When the planning authority was set up in the early 1990s, it was the Nationalist Party’s reply to the Labour Party’s excesses in government, in the hope the country would never return to ways of former Labour minister Lorry Sant. The outcome was mediocre at best because it never really worked. The new regulator ‘dared’ to introduce regulation in the building industry and that went against the national vein.
Reform followed reform but the regulator never picked up. Autonomous as it was made to sound, it was a smokescreen more than anything else. Successive governments never managed, or, maybe, wanted, to let go of control. There is too much power in those offices in Floriana; land is so scarce and so much money to be made from it. Yet, there was still hope, hope the regulator will do what is right. Hope never died. Until last week, perhaps.
The Planning Authority met to discuss the umpteenth application for a petrol station outside development zones. The policy allowing such development was to be reviewed but it was not. So non-government organisations turned up: Moviment Graffitti and Kamp Emerġenza Ambjent wanted to protest against what they felt was wrong and they did so colourfully and loudly. The police were called in.
The Planning Authority was supposed to be the last bastion for all those who hoped things could be done right. Their protests may not have been heeded but they were at least listened to or noticed. Not last week. Why the district police had to be supplemented by officers from the rapid intervention unit, trained to deal with sensitive emergency situations remains a moot point. It was only a matter of a handful of people making noise.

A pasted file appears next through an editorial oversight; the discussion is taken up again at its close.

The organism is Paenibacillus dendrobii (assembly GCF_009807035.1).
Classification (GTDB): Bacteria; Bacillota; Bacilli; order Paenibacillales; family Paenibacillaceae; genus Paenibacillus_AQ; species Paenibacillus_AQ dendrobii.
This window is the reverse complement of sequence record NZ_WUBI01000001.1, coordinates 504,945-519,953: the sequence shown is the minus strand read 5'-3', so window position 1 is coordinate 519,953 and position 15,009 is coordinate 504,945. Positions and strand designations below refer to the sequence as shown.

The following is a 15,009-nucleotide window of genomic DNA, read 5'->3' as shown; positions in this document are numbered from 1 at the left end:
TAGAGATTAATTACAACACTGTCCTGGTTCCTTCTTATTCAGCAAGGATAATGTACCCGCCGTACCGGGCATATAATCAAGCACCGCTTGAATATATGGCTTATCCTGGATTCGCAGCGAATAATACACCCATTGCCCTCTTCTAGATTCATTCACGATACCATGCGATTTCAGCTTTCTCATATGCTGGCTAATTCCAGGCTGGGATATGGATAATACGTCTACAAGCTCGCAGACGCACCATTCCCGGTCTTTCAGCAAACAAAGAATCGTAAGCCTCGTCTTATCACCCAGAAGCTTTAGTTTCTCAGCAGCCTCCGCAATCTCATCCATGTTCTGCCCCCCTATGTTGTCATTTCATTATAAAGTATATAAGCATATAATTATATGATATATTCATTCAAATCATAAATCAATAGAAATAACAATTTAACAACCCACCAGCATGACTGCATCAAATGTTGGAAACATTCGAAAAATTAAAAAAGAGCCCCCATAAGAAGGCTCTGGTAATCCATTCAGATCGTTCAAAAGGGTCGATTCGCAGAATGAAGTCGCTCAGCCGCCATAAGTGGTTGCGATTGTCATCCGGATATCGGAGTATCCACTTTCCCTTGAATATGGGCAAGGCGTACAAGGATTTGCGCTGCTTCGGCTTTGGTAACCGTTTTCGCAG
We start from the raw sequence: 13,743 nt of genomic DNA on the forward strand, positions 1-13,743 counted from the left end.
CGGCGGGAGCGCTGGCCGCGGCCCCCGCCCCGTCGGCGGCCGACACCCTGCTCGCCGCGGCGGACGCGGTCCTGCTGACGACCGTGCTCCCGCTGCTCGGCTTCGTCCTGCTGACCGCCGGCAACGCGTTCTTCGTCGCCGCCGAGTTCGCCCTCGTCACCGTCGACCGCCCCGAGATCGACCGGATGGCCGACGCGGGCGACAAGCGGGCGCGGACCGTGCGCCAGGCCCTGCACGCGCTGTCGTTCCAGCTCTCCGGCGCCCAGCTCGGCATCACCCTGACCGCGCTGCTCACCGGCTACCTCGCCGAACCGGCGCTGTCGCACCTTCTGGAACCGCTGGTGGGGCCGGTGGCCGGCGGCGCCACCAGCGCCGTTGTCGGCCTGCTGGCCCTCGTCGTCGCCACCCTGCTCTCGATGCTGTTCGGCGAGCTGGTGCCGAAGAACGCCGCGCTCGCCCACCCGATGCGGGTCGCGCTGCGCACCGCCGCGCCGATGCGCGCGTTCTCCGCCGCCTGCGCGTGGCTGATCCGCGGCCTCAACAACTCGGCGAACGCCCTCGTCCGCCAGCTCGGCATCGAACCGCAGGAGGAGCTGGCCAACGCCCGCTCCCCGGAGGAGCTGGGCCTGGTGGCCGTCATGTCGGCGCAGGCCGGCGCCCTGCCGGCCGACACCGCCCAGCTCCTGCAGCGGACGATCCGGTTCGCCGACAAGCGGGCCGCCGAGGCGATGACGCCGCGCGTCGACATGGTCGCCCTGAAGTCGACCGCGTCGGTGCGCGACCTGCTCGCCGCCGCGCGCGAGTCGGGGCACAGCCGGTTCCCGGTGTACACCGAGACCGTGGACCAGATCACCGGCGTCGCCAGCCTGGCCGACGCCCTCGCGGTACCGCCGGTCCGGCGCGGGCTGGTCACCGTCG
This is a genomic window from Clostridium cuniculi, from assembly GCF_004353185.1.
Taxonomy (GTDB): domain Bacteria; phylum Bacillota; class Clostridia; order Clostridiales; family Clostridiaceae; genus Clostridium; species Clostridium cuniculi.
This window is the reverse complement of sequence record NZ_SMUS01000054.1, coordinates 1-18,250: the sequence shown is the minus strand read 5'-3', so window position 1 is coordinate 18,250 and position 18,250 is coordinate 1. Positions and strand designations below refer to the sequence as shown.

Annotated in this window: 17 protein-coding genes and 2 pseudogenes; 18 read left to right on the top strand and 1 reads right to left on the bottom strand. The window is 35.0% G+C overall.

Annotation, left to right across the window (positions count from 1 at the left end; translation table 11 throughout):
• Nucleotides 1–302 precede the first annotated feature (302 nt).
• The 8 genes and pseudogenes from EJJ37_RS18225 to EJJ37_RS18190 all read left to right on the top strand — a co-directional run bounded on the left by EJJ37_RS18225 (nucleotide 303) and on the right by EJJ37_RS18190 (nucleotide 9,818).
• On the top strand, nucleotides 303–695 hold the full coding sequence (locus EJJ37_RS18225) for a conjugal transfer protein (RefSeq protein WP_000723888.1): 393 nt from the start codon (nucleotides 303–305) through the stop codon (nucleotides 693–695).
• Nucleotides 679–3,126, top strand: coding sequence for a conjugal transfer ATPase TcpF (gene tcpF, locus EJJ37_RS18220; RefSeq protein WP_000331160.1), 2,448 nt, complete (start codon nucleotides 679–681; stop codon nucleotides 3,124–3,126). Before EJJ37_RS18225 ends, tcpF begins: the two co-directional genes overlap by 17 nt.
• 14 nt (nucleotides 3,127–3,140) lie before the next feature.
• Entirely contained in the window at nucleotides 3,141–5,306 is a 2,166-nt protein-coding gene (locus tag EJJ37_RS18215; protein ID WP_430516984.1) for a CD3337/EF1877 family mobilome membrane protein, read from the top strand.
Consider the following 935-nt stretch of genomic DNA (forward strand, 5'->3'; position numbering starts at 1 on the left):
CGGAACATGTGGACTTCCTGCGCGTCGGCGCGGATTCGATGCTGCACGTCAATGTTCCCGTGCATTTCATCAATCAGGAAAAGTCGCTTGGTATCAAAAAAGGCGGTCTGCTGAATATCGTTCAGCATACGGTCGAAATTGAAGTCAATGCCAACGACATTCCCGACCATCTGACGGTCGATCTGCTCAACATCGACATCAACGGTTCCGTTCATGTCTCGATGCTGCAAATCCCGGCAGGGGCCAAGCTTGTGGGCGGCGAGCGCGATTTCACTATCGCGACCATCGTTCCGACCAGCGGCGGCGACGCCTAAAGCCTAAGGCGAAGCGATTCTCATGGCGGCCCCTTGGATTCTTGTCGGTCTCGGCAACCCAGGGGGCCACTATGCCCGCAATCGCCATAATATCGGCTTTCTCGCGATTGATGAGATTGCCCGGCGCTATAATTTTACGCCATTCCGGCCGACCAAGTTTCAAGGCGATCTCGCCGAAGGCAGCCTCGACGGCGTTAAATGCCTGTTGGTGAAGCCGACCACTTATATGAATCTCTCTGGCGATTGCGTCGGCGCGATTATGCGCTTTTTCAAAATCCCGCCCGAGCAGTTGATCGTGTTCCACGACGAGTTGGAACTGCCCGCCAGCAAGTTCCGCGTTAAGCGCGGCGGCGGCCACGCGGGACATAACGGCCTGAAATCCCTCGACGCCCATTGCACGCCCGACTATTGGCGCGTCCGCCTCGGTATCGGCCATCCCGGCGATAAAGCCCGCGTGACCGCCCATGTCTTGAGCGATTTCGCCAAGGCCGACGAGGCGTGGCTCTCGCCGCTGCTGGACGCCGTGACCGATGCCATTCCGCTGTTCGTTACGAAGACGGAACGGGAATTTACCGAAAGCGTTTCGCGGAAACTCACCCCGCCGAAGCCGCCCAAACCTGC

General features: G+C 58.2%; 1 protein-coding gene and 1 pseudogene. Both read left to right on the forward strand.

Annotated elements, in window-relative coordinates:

The protesters were pulled out, physically, from the Planning Authority offices. It was not a nice scene, but such incidents are never pleasant. The police did their job, though a few may have overreacted.
Not surprising, the Prime Minister disowned the matter. He said he was not impressed by what the police did and, like many times before, he chose to sit on the fence.
He was not the only one left unimpressed. The mood out there is that it was all his own political doing and, ultimately, his responsibility for the miserable state the Planning Authority has been reduced to, where people turn out to protest and get ruffled by the police.
The Planning Authority did not update its policy on petrol stations, as it was supposed to do. And, invariably, the applications keep coming in. The regulator stands there acknowledging, processing and deciding the applications, like it has nothing to do with the system failure it is directly responsible for. And when people turn up to protest, they are shoved outside.
In its chequered history, the Planning Authority sometimes did stand alongside public sentiment, even if that did not go down well with its political overseers.
Lately, it has been reduced to removing protest signs in support of murdered journalist Daphne Caruana Galizia, ostensibly because posters on trees pose a traffic hazard. That is not its job.
Its duty is well cut out for it: like stopping the Transport Minister from building roads without a permit. But that does not happen and the police do nothing.
The Planning Authority’s meddling in politics is its own undoing.
This is a Times of Malta print editorial
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